THE PEOPLE v KELVIN SIWALE (1979) Z.R. 64 (H.C.)
|HIGH COURT SIVANANDAN, COMMISSIONER 2ND FEBRUARY, 1979
|Criminal law and procedure - Exhibits - Disposal of in criminal proceedings where charge for which exhibit tendered in has not been proved - Criminal Procedure Code, s 355
|In a criminal case where the accused was charged with theft, a motor vehicle was tendered as an exhibit. However, the charge failed as the evidence did not support the charge and consequently the trial magistrate made an order that the vehicle be returned to Mr Mulenga, a bona fide purchaser. The case was sent to the High Court for a review of the trial magistrate's order.
(i)Under s. 355 of the Criminal Procedure Code, the court may order that the exhibit which was tendered or put in evidence be returned at any stage of the proceedings to the person who appears to be entitled thereto subject to such conditions as the court may seem fit to impose.
(ii)The words to the person who appears to be entitled thereto do not necessarily refer to the owner but if it is found that no offence has been committed in respect of the exhibit which is the subject matter of the case, then it must be returned to the person from whose possession it was taken by the investigating officer, except where that person does not make a claim or if there are circumstances which justify the court to take a different course.
Legislation referred to:
Criminal Procedure Code, Cap. 160, s. 355.
|SIVANANDAN, COMMISSSIONER: This case was sent to the High Court by the Senior Resident Magistrate, Kitwe for the purpose of review of an order of the trial magistrate dated 4th May, 1978.
The order which is the subject of review is as follows:
The vehicle would still belong to witness Mr Mulenga since he has paid K1,000 as deposit.
This order was made after the conclusion of the trial in the above case No. 3K/1065/77 in which the accused who was charged for the offence of theft of a motor vehicle namely Bedford Truck Reg. No. EN 6260 valued at K3,500, the property of Mr Chomba was acquitted after the trial.
According to the minute of the senior resident magistrate and the judgment of the trial magistrate, the brief facts are as follows:
The vehicle in question originally belonged to Modern Joiners Limited, Kitwe whose Managing Director was Mr Chomba. It appears Mr Chomba negotiated the sale of the said vehicle for K3,500 with Mr Simfukwe of People's Security Services of which Mr Siwale the accused in this case was the General Manager. It is also in evidence that Mr Siwale the accused negotiated the sale of the said motor vehicle with Mr Mulenga who is PW1 in this case, and Mr Mulenga had paid a deposit of Kl,000 as required by Mr Siwale and took possession of the said motor vehicle and from whom the motor vehicle was recovered by the police during the investigation into this case.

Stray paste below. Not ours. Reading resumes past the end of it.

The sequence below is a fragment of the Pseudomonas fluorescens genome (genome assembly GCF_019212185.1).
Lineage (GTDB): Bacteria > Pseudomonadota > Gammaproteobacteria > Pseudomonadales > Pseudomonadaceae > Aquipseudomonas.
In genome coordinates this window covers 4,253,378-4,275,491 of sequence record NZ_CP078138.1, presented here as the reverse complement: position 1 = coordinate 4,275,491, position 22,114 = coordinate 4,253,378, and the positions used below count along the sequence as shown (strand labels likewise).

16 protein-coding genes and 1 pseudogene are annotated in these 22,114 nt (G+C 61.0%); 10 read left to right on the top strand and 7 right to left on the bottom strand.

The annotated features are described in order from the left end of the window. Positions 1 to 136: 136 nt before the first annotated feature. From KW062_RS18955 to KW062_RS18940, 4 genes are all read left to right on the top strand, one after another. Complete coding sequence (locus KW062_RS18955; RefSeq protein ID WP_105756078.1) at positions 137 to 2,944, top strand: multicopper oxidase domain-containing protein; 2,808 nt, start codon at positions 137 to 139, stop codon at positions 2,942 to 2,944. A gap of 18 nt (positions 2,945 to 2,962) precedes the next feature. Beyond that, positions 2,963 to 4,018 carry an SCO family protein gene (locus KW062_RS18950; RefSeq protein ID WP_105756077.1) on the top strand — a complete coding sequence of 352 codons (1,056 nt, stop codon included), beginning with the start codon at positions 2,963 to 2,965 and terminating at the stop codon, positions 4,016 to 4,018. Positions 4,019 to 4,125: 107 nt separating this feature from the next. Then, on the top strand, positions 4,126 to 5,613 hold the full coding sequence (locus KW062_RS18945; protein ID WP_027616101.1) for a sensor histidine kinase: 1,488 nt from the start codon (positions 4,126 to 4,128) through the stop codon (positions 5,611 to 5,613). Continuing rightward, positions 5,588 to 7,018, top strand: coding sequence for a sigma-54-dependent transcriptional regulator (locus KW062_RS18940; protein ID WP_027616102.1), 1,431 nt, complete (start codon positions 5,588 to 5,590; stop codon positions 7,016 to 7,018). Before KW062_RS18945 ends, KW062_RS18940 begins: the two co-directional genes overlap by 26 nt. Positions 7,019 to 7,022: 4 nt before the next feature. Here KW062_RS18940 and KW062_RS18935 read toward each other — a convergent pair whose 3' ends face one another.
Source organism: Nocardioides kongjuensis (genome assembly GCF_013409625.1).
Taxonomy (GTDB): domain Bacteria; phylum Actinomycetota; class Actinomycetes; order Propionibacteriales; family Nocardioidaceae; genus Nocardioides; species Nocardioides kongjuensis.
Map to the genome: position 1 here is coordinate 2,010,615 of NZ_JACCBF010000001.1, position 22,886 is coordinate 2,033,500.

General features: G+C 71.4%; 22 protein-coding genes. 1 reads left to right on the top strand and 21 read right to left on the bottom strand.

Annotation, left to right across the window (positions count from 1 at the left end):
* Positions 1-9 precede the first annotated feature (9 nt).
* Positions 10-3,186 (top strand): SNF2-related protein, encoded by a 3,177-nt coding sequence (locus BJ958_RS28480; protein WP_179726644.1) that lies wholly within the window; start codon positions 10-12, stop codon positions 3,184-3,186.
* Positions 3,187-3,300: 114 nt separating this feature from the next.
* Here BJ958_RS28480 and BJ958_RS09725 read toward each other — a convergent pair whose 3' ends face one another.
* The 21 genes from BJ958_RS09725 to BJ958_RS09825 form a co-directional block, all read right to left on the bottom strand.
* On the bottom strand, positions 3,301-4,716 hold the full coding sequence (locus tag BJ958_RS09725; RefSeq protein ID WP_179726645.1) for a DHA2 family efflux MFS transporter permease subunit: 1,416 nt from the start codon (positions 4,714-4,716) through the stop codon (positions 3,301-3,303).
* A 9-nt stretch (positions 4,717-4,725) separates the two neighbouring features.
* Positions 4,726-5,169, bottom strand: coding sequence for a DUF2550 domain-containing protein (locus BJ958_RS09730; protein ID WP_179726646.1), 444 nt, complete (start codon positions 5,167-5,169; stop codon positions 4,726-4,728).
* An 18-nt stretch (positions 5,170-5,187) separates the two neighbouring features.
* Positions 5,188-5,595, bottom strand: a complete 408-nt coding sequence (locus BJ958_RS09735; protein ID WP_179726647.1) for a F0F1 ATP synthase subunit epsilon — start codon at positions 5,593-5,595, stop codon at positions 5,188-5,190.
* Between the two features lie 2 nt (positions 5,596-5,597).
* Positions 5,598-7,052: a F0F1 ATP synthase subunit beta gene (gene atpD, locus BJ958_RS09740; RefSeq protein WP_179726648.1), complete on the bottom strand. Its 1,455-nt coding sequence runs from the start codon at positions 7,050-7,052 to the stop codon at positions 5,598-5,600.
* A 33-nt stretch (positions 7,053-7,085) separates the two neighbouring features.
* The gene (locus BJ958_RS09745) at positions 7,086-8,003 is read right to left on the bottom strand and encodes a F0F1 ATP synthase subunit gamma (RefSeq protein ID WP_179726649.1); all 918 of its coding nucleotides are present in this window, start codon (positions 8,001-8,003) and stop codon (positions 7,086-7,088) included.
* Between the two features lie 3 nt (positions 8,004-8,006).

According to the evidence in the case the charge of theft failed as the evidence did not support the charge and consequently the said motor vehicle was returned to Mr Mulenga PW1 by the trial magistrate as per his order referred to above.
It will be seen from the evidence that Mr Mulenga was a bona fide purchaser and besides the motor vehicle in question was not the subject of theft nor of any offence. If the criminal case has not been filed the motor vehicle would have remained in the possession of PW1 and the respective parties would have resorted to civil claim to recover the value of the said vehicle or its return.
According to s. 355 of the Criminal Procedure Code relating to disposal of exhibits, the court may order that the exhibit which was tendered or put in evidence be returned at any stage of the proceedings to the person a who appears to be entitled thereto subject to such conditions as the court 15 may seem fit to impose. The words to the person who appears to be entitled thereto are clear in that the person referred to need not necessarily be the owner. The guiding principle is that when it is found in any criminal proceedings that no offence has been committed in respect of the exhibit which is the subject matter of the case it must be returned to the person from whose possession it was taken by the investigating officer as otherwise people will begin to make use of the criminal courts as a forum to settle their civil disputes. This rule should only be deviated from when a person from whose possession it was taken does not make a claim or there are circumstances which justifies the courts to take a different course.
In this case, the facts are clear that there had been a sale of the motor vehicle to Mr Mulenga PW1 who is a bona fide purchaser having deposited a sum of K1,000 and the exhibit namely the motor vehicle in question was taken from his possession and he claims it. In the circumstances, I find that the order of the trial magistrate is correct. The parties must, therefore resort to civil claim for the payment of the price or for the return of the vehicle and obtain an order of court.
For the fore-going reasons, the order of the trial Magistrate is confirmed.